Envisioning helps promote sustainability in academia: A case study at the University of Vermont

Noah Pollock, Eileen Horn, Robert Costanza, Matt Sayre

    Research output: Contribution to journalArticle


    Purpose: Universities are increasingly aspiring to be both models and catalysts of change, leading the world to a more sustainable and desirable future. Yet complex and ineffective governance, traditional disciplinary boundaries, and the lack of a shared vision at academic institutions often hinder progress toward this goal. The purpose of this paper is to describe an approach to envisioning and engagement used by the University of Vermont (UVM) to overcome these barriers, and in the process, continue the university's progress toward leadership in systems thinking, ecological design, and sustainability. Design/methodology/approach: The envisioning and engagement process involved 1,500 participants from the UVM campus and Burlington community. Participants' visions of a sustainable and desirable university are gathered through two community events and three online surveys. Their responses are analyzed using a modified Q methodology, a survey method in which participants direct the formation of survey categories. Theresults of the analysis lead to the formation ofa visionnarrative, a sustainability charter, and guide the creation of a range of initiatives. Findings: The results of these efforts suggest that when provided with ample and well-structured opportunities, university community members will become active participants in initiatives aimed at fostering institutional change. By focusing on shared values and long-term goals, envisioning exercises can achieve a surprising amount of consensus while avoiding the divisiveness and polarization that often plague open-ended discussions and university governance. Originality/value: While envisioning exercises are sometimes conducted by local governments, institutions of higher education still rely predominantly on more traditional and hierarchical methods of planning. The innovative process outlined in this paper for adapting Q methodology for community envisioning appears to be an effective method of eliciting participants' visions and establishing broad-based support for actions that promote sustainability planning and education.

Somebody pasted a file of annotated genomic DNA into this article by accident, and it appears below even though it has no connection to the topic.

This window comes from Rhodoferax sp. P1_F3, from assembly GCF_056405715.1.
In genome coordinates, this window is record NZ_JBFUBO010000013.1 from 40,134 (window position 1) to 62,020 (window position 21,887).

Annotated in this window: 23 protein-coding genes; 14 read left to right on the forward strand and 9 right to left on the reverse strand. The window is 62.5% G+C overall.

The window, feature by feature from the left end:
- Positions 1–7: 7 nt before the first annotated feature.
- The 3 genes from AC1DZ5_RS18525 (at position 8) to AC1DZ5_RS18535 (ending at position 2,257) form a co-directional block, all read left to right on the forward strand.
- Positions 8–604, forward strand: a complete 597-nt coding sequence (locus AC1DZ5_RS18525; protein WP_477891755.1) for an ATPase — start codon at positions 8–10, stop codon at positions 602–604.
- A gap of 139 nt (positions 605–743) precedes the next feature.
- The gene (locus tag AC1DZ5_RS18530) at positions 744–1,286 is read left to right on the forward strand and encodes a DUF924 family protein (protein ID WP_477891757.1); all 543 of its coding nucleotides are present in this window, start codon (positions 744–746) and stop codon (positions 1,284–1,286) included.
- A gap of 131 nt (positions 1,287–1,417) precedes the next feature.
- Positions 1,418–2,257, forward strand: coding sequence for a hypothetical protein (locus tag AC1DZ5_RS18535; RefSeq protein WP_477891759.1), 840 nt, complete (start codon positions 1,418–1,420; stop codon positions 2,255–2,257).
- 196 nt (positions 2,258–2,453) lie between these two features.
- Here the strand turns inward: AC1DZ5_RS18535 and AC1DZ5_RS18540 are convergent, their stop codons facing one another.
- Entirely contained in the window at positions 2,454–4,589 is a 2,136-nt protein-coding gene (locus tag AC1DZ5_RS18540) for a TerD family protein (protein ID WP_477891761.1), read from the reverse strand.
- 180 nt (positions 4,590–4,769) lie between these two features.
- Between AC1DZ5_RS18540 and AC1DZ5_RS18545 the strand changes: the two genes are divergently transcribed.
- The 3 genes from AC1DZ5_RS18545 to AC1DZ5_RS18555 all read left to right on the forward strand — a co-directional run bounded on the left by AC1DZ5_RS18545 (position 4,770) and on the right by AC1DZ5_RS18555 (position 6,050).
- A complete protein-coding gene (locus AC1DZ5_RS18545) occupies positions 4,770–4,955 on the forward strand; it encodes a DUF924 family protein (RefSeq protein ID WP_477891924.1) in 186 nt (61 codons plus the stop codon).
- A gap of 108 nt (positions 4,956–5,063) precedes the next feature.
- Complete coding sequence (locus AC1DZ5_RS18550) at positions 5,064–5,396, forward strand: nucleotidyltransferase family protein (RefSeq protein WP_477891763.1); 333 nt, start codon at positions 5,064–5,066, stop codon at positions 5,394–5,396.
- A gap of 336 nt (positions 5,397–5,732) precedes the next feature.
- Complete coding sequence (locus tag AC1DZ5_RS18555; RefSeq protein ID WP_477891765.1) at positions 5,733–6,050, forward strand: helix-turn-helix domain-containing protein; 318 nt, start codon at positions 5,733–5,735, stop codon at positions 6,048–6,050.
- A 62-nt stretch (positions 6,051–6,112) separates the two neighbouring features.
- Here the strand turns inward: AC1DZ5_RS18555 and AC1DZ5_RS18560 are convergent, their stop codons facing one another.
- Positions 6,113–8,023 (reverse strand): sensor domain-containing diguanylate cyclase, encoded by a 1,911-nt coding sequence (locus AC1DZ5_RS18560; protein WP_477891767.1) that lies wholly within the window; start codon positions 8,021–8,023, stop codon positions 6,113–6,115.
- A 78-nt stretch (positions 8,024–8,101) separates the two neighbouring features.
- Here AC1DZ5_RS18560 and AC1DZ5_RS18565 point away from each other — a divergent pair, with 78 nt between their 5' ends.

Original languageEnglish
    Pages (from-to)343-353
    JournalInternational Journal of Sustainability in Higher Education
    Issue number4
    Publication statusPublished - 2009


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